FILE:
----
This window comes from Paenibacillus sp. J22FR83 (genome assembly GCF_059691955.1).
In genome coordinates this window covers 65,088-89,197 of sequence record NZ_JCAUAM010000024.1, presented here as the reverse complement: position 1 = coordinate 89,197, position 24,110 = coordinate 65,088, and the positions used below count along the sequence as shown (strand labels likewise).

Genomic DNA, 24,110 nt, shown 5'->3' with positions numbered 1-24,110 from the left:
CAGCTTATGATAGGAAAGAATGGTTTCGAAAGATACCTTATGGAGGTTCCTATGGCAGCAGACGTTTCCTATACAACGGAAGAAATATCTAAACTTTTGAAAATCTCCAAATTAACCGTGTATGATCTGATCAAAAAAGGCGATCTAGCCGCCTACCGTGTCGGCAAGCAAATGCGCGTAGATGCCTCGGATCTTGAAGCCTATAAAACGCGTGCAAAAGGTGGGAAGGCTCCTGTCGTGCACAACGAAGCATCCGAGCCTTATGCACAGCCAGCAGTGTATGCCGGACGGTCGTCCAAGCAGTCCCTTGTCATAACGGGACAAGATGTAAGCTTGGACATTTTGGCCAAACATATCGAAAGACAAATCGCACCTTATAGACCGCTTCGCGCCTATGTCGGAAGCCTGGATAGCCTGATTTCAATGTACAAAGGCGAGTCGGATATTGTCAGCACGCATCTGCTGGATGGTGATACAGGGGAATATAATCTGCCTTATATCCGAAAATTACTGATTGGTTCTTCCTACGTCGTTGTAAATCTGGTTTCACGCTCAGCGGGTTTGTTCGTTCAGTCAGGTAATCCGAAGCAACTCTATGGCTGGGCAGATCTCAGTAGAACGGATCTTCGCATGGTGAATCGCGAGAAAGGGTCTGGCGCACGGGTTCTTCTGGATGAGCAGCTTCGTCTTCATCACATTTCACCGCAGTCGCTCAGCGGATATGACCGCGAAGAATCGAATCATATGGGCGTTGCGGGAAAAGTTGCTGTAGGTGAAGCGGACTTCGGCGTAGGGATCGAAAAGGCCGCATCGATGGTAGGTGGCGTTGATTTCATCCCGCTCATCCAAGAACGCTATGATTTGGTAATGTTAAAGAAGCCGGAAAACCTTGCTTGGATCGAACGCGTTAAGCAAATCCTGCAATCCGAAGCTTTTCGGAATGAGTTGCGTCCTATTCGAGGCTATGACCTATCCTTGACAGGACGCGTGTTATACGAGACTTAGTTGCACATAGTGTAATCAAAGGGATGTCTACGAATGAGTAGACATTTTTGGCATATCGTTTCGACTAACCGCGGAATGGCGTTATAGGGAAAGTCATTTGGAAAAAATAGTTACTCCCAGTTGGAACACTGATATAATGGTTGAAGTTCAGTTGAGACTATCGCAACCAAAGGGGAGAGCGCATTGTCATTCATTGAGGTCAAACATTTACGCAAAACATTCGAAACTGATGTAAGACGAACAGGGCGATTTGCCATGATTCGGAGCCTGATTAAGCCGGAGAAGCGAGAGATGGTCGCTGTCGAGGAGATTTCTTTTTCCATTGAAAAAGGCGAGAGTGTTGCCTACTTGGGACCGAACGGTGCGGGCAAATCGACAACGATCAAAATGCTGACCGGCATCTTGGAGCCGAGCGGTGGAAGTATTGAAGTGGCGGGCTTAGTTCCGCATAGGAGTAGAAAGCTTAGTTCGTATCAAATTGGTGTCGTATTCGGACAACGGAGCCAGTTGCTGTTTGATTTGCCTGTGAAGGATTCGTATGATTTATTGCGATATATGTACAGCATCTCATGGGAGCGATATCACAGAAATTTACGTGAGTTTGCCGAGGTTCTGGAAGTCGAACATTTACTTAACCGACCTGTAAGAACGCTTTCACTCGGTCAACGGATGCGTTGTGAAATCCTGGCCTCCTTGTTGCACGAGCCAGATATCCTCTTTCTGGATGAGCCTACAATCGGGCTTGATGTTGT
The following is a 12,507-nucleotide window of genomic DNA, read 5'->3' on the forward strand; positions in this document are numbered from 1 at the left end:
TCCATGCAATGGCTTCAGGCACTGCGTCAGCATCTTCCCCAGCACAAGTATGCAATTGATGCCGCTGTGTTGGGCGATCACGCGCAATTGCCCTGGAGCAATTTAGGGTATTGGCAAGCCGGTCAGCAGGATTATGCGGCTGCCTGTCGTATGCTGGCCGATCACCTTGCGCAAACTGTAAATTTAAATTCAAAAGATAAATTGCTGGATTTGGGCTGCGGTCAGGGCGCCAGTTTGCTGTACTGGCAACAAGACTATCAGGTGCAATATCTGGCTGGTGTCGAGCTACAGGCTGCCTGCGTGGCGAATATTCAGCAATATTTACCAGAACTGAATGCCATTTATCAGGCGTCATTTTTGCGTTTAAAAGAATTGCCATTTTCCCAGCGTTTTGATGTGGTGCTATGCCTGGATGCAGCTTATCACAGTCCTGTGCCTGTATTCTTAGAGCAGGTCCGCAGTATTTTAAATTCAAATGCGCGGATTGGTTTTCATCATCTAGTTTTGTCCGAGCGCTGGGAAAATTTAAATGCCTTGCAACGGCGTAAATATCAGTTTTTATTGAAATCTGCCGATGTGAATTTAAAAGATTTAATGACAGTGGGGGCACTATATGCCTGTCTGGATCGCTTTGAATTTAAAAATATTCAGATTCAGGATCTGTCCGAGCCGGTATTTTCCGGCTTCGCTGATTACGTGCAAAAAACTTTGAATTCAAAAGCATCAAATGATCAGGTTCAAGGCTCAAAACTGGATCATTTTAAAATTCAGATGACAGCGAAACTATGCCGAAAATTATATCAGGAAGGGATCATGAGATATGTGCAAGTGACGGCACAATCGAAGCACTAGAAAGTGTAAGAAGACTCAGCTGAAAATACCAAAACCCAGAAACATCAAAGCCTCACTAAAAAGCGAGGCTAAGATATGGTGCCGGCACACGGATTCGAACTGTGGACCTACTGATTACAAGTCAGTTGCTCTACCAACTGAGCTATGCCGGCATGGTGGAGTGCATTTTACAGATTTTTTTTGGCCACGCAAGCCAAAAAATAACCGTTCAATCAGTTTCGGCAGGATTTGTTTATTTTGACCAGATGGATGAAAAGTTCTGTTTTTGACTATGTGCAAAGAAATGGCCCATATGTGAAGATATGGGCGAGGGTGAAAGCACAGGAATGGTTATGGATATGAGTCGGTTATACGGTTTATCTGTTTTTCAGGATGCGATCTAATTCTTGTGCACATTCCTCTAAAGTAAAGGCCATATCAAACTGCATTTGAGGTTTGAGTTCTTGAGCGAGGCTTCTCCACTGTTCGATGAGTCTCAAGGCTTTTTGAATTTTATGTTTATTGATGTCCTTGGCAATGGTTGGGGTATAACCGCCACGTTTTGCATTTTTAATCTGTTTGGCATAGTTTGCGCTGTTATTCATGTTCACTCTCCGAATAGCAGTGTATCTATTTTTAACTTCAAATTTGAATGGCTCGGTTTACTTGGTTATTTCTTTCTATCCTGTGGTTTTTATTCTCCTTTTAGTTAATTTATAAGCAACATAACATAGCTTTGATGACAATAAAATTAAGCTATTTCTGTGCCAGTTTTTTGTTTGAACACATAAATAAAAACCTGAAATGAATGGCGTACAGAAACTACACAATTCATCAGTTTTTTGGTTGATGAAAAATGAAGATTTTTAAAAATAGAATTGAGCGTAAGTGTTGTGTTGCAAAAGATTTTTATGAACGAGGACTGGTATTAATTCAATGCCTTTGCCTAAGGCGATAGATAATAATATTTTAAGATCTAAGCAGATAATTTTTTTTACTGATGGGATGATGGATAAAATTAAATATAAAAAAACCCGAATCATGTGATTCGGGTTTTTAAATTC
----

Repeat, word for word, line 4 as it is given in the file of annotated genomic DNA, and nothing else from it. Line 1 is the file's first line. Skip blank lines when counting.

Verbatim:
CAGCTTATGATAGGAAAGAATGGTTTCGAAAGATACCTTATGGAGGTTCCTATGGCAGCAGACGTTTCCTATACAACGGAAGAAATATCTAAACTTTTGAAAATCTCCAAATTAACCGTGTATGATCTGATCAAAAAAGGCGATCTAGCCGCCTACCGTGTCGGCAAGCAAATGCGCGTAGATGCCTCGGATCTTGAAGCCTATAAAACGCGTGCAAAAGGTGGGAAGGCTCCTGTCGTGCACAACGAAGCATCCGAGCCTTATGCACAGCCAGCAGTGTATGCCGGACGGTCGTCCAAGCAGTCCCTTGTCATAACGGGACAAGATGTAAGCTTGGACATTTTGGCCAAACATATCGAAAGACAAATCGCACCTTATAGACCGCTTCGCGCCTATGTCGGAAGCCTGGATAGCCTGATTTCAATGTACAAAGGCGAGTCGGATATTGTCAGCACGCATCTGCTGGATGGTGATACAGGGGAATATAATCTGCCTTATATCCGAAAATTACTGATTGGTTCTTCCTACGTCGTTGTAAATCTGGTTTCACGCTCAGCGGGTTTGTTCGTTCAGTCAGGTAATCCGAAGCAACTCTATGGCTGGGCAGATCTCAGTAGAACGGATCTTCGCATGGTGAATCGCGAGAAAGGGTCTGGCGCACGGGTTCTTCTGGATGAGCAGCTTCGTCTTCATCACATTTCACCGCAGTCGCTCAGCGGATATGACCGCGAAGAATCGAATCATATGGGCGTTGCGGGAAAAGTTGCTGTAGGTGAAGCGGACTTCGGCGTAGGGATCGAAAAGGCCGCATCGATGGTAGGTGGCGTTGATTTCATCCCGCTCATCCAAGAACGCTATGATTTGGTAATGTTAAAGAAGCCGGAAAACCTTGCTTGGATCGAACGCGTTAAGCAAATCCTGCAATCCGAAGCTTTTCGGAATGAGTTGCGTCCTATTCGAGGCTATGACCTATCCTTGACAGGACGCGTGTTATACGAGACTTAGTTGCACATAGTGTAATCAAAGGGATGTCTACGAATGAGTAGACATTTTTGGCATATCGTTTCGACTAACCGCGGAATGGCGTTATAGGGAAAGTCATTTGGAAAAAATAGTTACTCCCAGTTGGAACACTGATATAATGGTTGAAGTTCAGTTGAGACTATCGCAACCAAAGGGGAGAGCGCATTGTCATTCATTGAGGTCAAACATTTACGCAAAACATTCGAAACTGATGTAAGACGAACAGGGCGATTTGCCATGATTCGGAGCCTGATTAAGCCGGAGAAGCGAGAGATGGTCGCTGTCGAGGAGATTTCTTTTTCCATTGAAAAAGGCGAGAGTGTTGCCTACTTGGGACCGAACGGTGCGGGCAAATCGACAACGATCAAAATGCTGACCGGCATCTTGGAGCCGAGCGGTGGAAGTATTGAAGTGGCGGGCTTAGTTCCGCATAGGAGTAGAAAGCTTAGTTCGTATCAAATTGGTGTCGTATTCGGACAACGGAGCCAGTTGCTGTTTGATTTGCCTGTGAAGGATTCGTATGATTTATTGCGATATATGTACAGCATCTCATGGGAGCGATATCACAGAAATTTACGTGAGTTTGCCGAGGTTCTGGAAGTCGAACATTTACTTAACCGACCTGTAAGAACGCTTTCACTCGGTCAACGGATGCGTTGTGAAATCCTGGCCTCCTTGTTGCACGAGCCAGATATCCTCTTTCTGGATGAGCCTACAATCGGGCTTGATGTTGT